ApacheCon NA 2011

Ross Gardler

I'm just starting a new chapter in my working life. By the time ApacheCon comes round it should be well underway. Looking forward to then next ten years of my personal involvement with the ASF. Ross Gardler is a Committer and PMC member on a number of Apache projects, a champion and mentor on incubating projects and a PMC member of the Community Development project. Ross is a consultant and advisor to a large number of open source software projects, companies and users. With a foot in both the academic research and commercial sector Ross specialises in identifying research outputs that are almost ready for commercial exploitation. Once identified he attempts to pair the academic team with appropriate commercial teams to bring the technologies to market.Ross is chair of the TransferSummit conference, which seeks to link the academic research sector with the commercial sector, and speaks at a great many open source related events.

Can I depend on Software built By Volunteers?
November 9 5:00PM
Apache projects are managed by volunteers, can you really build your products, infrastructure or services on software managed by volunteers? The answer to this commonly asked question is a definite yes, in this session Ross Gardler will explain why this is the case. At the core of the argument is the fact that whilst contributors are volunteers here at the ASF they will almost certainly be paid by |someone for the time they spend working on our projects. This prompts a second common concern, can you really build your products, infrastructure or services on Apache software if you haven't got an army of staff to ensure the project is not "hijacked" by a third party. Once again, the answer to this question is a definite yes, in |this session Ross will explain why this is the case. In this session we will examine the meritocratic governance model used in Apache projects and explain how it ensures that even the smallest of organizations can become an important, even critical, part of a project team whilst also ensuring that no single organization can take control of a project by throwing resources at it.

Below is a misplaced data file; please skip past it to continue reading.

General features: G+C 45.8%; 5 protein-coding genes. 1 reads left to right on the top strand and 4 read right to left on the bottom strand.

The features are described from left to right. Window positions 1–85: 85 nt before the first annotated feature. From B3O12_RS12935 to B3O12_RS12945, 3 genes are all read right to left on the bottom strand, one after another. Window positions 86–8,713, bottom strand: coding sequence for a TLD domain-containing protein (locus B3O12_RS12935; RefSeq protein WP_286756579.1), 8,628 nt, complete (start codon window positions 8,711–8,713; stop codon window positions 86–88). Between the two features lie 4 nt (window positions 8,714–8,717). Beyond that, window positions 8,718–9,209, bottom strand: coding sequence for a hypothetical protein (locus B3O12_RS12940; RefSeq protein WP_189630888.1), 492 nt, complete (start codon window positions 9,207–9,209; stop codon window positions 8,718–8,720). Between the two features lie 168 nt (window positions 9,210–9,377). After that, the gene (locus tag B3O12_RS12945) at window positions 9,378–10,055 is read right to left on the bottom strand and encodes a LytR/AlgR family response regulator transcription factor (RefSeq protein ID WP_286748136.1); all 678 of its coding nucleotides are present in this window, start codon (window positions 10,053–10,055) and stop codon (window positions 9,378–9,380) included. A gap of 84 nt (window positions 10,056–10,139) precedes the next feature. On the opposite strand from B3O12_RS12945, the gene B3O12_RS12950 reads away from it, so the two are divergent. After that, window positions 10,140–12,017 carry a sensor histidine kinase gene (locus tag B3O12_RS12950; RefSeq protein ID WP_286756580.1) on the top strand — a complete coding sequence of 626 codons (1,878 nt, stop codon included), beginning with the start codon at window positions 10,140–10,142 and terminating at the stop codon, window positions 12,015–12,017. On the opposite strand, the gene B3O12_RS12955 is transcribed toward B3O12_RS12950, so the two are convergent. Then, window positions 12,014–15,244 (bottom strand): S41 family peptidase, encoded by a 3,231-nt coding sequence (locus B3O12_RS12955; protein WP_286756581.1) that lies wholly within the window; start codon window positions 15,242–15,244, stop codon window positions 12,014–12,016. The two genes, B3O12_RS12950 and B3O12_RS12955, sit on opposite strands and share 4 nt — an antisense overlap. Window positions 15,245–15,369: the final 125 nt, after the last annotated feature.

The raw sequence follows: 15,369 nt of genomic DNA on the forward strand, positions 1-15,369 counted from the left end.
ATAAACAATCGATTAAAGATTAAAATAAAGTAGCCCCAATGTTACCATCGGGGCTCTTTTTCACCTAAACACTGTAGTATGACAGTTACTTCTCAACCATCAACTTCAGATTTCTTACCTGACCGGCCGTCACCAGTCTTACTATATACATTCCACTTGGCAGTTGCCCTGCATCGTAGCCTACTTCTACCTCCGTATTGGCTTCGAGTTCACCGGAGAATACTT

Breaking Down Widget Silos with a friendly Wookie
November 11 1:30PM
Widgets/gadgets are mini applications written in HTML + Javascript. They offer cool and dynamic content that can be placed on any page on the web and, in some cases, on your desktop or your mobile device. Unfortunatley, there is not just one way to create and package
widgets. we have Google Gadgets, W3C Widgets, OpenSocial Gadgets and
Wave Gadgets to name just a few. Whilst widgets are an important part
of web content delivery, particularly mobile web, the plethora of
available widget/gadget standards could limit innovation by creating
incompatible silos. This is where Apache Wookie (Incubating) comes
in. Using Wookie we can harmonize all of these widgets/gadget
standards behind the W3C Widget specification, thus freeing the user
from concerns about implementation details.

One Day -- Open Source Sustainability Maturity Model
November 7 10:00AM
Open source software projects need to ensure that people are willing
and able to engage with their software communities. Similarly,
businesses seeking to adopt open source solutions need to be sure they
can do so without exposing themselves to unmanageable risk. This one
day training session will provide you with the skills to evaluate the
maturity of the non-technical aspects of an open source software
solution. Using this evaluation project users and developers can
clearly see any weak points in their development and governance
processes. Once identified those weaknesses can be addressed or
avoided as appropriate.

Having completed this session participants will be able to answer the
question of "Can a business be built on project FooBar?"

This may seem like a simple question? Indeed, from a technical
evaluation point of view you are likely to be quite comfortable with
how to go about finding the answer. But dig a little deeper, there are
many non-technical questions buried underneath, such as:

* Will the project still be there in a year, five years, ten yeats,
* Can I influence the project to ensure it suite my needs?
* Can I buy support if I need it?
* What if the project leadership stop development tomorrow?
* Will the license restrict my business model?
* What are the main risks and how do I mitigate against them?
* If I do bet my business on it what aspects of the project must I
focus my attention on first?

Having completed this one day training session you will be able to
answer all the questions, and many more, with confidence. You will
understand how to evaluate the health of an open source project
community and plan for a sustianble engagement with that project.

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